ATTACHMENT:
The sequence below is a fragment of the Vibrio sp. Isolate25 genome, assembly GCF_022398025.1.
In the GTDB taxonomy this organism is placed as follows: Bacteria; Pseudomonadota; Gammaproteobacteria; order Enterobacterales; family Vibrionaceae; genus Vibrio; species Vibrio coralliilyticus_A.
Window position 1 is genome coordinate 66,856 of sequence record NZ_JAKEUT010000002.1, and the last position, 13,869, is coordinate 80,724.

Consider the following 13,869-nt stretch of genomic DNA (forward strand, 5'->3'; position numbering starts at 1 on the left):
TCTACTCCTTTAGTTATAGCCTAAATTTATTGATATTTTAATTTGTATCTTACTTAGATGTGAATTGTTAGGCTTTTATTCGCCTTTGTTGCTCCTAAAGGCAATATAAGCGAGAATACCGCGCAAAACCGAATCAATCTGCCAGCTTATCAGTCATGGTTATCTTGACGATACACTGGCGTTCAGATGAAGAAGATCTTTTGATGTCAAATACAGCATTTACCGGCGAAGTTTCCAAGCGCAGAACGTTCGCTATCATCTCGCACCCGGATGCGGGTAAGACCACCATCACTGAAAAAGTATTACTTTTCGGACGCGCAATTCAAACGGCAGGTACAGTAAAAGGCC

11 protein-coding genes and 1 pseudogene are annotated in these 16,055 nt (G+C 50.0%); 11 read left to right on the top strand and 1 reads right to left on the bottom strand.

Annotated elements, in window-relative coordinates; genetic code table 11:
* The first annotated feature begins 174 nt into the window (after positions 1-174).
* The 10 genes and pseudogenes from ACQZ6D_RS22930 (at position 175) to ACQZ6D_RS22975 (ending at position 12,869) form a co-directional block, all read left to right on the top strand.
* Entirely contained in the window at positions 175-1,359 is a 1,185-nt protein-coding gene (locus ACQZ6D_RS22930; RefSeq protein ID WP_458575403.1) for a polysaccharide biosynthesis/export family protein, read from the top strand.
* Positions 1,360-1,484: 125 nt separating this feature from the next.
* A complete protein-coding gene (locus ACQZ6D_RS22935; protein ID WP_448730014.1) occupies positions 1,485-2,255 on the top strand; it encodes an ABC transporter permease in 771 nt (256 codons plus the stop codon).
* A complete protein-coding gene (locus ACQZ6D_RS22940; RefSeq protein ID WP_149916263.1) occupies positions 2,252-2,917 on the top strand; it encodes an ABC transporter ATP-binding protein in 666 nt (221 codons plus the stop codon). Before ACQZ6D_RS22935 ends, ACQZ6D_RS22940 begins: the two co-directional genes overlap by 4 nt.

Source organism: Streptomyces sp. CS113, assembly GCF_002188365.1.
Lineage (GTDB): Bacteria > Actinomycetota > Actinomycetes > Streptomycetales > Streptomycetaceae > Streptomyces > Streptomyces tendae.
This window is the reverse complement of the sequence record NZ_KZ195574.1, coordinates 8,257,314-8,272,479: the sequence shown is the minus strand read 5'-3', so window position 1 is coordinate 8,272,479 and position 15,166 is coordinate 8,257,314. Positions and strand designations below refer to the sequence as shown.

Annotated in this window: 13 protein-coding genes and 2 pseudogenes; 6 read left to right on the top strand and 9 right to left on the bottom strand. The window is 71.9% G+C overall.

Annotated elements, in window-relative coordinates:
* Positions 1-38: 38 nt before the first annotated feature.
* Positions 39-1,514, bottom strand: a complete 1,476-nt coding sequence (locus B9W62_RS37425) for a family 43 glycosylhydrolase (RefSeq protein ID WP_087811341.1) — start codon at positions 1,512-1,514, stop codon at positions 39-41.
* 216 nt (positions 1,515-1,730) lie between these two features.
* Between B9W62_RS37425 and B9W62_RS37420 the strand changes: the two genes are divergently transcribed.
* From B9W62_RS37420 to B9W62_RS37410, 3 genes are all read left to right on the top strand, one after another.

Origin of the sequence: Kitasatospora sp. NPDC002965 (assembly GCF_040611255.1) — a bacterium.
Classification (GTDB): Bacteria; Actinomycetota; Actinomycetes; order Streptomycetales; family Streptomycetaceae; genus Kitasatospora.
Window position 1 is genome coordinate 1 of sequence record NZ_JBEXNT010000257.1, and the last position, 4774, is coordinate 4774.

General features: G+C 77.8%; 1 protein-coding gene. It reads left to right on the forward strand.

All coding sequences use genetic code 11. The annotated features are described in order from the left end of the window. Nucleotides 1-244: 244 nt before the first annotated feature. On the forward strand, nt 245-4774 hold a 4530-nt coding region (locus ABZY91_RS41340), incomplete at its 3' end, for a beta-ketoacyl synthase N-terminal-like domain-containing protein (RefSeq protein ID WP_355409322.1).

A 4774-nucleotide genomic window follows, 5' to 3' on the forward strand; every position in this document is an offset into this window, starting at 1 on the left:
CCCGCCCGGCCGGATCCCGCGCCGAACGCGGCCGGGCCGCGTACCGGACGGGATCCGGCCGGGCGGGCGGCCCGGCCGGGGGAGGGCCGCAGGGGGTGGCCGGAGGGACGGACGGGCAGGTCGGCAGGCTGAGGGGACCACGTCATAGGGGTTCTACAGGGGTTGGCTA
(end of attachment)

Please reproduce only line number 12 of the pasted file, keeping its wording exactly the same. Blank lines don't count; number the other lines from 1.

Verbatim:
* A complete protein-coding gene (locus ACQZ6D_RS22935; protein ID WP_448730014.1) occupies positions 1,485-2,255 on the top strand; it encodes an ABC transporter permease in 771 nt (256 codons plus the stop codon).